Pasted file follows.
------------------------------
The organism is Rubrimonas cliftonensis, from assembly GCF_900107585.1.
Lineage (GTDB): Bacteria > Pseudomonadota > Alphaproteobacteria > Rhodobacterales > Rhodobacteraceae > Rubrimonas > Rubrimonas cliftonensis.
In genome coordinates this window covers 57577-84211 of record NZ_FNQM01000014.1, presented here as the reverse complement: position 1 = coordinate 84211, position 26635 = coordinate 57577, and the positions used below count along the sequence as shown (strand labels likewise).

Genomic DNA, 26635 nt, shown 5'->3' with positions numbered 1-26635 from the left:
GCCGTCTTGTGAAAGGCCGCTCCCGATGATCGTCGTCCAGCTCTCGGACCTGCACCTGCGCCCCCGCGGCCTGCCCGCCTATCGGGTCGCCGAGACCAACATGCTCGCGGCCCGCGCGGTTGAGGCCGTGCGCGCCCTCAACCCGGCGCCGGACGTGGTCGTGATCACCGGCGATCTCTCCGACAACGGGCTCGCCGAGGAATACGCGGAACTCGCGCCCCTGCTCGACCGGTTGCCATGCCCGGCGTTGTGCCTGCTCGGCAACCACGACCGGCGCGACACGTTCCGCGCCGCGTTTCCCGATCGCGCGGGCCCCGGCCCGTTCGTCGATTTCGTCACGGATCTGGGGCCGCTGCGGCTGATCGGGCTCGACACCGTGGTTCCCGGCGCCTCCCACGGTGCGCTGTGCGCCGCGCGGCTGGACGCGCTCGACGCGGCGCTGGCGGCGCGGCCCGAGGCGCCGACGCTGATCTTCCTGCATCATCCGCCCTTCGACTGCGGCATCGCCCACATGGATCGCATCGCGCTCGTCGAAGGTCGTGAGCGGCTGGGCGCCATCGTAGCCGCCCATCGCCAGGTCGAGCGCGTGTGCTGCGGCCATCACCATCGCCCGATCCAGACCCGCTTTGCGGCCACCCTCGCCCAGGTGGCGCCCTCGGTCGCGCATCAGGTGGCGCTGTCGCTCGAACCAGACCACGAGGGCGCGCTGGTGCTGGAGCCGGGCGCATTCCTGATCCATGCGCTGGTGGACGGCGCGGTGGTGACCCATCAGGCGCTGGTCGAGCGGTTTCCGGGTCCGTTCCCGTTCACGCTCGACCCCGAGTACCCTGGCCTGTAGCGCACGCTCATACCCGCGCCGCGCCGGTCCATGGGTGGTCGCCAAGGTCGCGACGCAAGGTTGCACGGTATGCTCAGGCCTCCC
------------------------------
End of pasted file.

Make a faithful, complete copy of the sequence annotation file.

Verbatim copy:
The organism is Rubrimonas cliftonensis, from assembly GCF_900107585.1.
Lineage (GTDB): Bacteria > Pseudomonadota > Alphaproteobacteria > Rhodobacterales > Rhodobacteraceae > Rubrimonas > Rubrimonas cliftonensis.
In genome coordinates this window covers 57577-84211 of record NZ_FNQM01000014.1, presented here as the reverse complement: position 1 = coordinate 84211, position 26635 = coordinate 57577, and the positions used below count along the sequence as shown (strand labels likewise).

Genomic DNA, 26635 nt, shown 5'->3' with positions numbered 1-26635 from the left:
GCCGTCTTGTGAAAGGCCGCTCCCGATGATCGTCGTCCAGCTCTCGGACCTGCACCTGCGCCCCCGCGGCCTGCCCGCCTATCGGGTCGCCGAGACCAACATGCTCGCGGCCCGCGCGGTTGAGGCCGTGCGCGCCCTCAACCCGGCGCCGGACGTGGTCGTGATCACCGGCGATCTCTCCGACAACGGGCTCGCCGAGGAATACGCGGAACTCGCGCCCCTGCTCGACCGGTTGCCATGCCCGGCGTTGTGCCTGCTCGGCAACCACGACCGGCGCGACACGTTCCGCGCCGCGTTTCCCGATCGCGCGGGCCCCGGCCCGTTCGTCGATTTCGTCACGGATCTGGGGCCGCTGCGGCTGATCGGGCTCGACACCGTGGTTCCCGGCGCCTCCCACGGTGCGCTGTGCGCCGCGCGGCTGGACGCGCTCGACGCGGCGCTGGCGGCGCGGCCCGAGGCGCCGACGCTGATCTTCCTGCATCATCCGCCCTTCGACTGCGGCATCGCCCACATGGATCGCATCGCGCTCGTCGAAGGTCGTGAGCGGCTGGGCGCCATCGTAGCCGCCCATCGCCAGGTCGAGCGCGTGTGCTGCGGCCATCACCATCGCCCGATCCAGACCCGCTTTGCGGCCACCCTCGCCCAGGTGGCGCCCTCGGTCGCGCATCAGGTGGCGCTGTCGCTCGAACCAGACCACGAGGGCGCGCTGGTGCTGGAGCCGGGCGCATTCCTGATCCATGCGCTGGTGGACGGCGCGGTGGTGACCCATCAGGCGCTGGTCGAGCGGTTTCCGGGTCCGTTCCCGTTCACGCTCGACCCCGAGTACCCTGGCCTGTAGCGCACGCTCATACCCGCGCCGCGCCGGTCCATGGGTGGTCGCCAAGGTCGCGACGCAAGGTTGCACGGTATGCTCAGGCCTCCC